Scandinavians and Dutch are individualists. They believe in personal freedom. Life is centered around the individual and not around the group as in most countries in the world. The individualist assumes responsibility for his acts in his personal life but also in business. Nuclear families are often small consisting of a mother, father and one or two or three children. The parents are responsible for their small family but not for the extended family. This means that there is no grandmother or aunt looking after their kids when they are at work. This also means that at the end of the month the pay check is spent on the kids and themselves, the house or on education and recreation. Rarely will a brother, cousin or friend knock on the door and ask for a loan. The bank is the institution that provides loans and not family members or friends.
Children are taught to be in charge of their own life at an early age. They leave home often at the age of 18. They have no financial obligations towards their parents when the parents become of age. Individualist countries in Northern Europe are social democratic welfare states. This means that the old, the sick, the disabled and the jobless are provided for by the government. In order to keep this social system working effectively those who do work pay a considerable amount of tax to the government.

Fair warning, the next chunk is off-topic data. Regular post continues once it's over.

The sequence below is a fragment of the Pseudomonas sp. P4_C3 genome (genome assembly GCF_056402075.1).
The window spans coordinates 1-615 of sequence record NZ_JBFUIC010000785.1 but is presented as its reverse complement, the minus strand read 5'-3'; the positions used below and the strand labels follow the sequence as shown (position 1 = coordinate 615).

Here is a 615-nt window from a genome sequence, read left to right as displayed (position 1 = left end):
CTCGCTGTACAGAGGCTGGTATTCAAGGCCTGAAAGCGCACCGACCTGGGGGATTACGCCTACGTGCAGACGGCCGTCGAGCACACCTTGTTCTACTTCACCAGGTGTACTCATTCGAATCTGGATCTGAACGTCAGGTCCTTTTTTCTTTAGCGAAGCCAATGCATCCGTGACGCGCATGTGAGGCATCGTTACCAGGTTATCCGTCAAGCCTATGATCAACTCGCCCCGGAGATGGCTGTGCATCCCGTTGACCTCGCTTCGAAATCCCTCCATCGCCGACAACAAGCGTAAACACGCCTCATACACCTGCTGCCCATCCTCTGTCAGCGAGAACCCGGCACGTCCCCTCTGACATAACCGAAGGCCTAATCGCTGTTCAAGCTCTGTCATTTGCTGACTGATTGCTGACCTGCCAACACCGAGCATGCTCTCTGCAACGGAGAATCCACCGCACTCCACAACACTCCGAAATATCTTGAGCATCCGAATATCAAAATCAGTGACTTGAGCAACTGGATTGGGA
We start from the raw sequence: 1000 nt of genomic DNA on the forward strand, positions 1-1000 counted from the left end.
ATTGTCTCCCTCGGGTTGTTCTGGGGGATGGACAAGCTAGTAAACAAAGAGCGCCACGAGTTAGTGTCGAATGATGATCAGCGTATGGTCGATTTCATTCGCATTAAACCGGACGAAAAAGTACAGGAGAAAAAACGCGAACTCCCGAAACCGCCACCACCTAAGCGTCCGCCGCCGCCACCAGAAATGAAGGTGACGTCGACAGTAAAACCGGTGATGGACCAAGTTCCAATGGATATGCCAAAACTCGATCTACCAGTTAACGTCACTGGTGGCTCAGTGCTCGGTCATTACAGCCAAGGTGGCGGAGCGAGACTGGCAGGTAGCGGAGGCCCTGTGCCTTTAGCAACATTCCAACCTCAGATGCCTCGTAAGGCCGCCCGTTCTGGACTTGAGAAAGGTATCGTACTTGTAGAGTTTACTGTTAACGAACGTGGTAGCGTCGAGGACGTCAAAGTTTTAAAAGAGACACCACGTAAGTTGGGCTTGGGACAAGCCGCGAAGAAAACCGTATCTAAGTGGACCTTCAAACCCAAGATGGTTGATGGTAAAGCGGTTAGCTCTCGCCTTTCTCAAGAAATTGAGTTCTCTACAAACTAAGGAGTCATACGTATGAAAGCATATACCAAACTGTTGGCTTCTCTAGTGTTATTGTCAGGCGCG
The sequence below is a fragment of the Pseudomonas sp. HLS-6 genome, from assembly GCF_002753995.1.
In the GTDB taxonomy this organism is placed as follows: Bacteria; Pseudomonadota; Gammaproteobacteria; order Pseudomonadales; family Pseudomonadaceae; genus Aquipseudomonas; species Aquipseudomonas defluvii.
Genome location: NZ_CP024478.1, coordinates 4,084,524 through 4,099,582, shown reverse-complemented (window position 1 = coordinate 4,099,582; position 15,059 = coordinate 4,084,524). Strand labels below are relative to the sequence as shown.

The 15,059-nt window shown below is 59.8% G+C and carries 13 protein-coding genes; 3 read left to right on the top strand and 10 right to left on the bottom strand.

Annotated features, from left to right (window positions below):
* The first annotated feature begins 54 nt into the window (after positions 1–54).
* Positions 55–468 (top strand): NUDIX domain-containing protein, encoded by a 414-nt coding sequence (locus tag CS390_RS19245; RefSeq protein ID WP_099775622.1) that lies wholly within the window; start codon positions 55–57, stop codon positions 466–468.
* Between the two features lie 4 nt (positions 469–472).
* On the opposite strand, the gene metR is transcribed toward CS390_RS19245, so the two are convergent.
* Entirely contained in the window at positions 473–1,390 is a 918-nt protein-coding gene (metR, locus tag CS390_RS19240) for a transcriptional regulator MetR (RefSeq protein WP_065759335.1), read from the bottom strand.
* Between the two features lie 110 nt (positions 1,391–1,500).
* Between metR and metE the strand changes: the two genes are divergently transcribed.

Northern Europeans tend to believe that everybody is equal. This means that there is little hierarchy between people in business. The secretary of your client talks to you in the same way as her boss would do. A very young employee may give you instructions despite the fact that you are far superior to him in rank, education and in age. Speaking candidly to someone is considered respectful.
In this environment of equality everybody assumes his or her own responsibility for matters. The client may sometimes seem very young to you, but he takes full responsibility for his negotiations. He does not have to consult his boss before making deals. This means that the client will ask you many direct questions in order to know exactly what he is buying. So, be prepared to make quick decisions and remember you only have to persuade the client you are dealing with and not his entire company.
Northern Europeans are not hard core negotiators. They want to know that everybody gets a fair share of the profit and that all involved are happy with the deal. There are very few competitive elements in their education. They never were pushed to be the best in the class or the best in sports.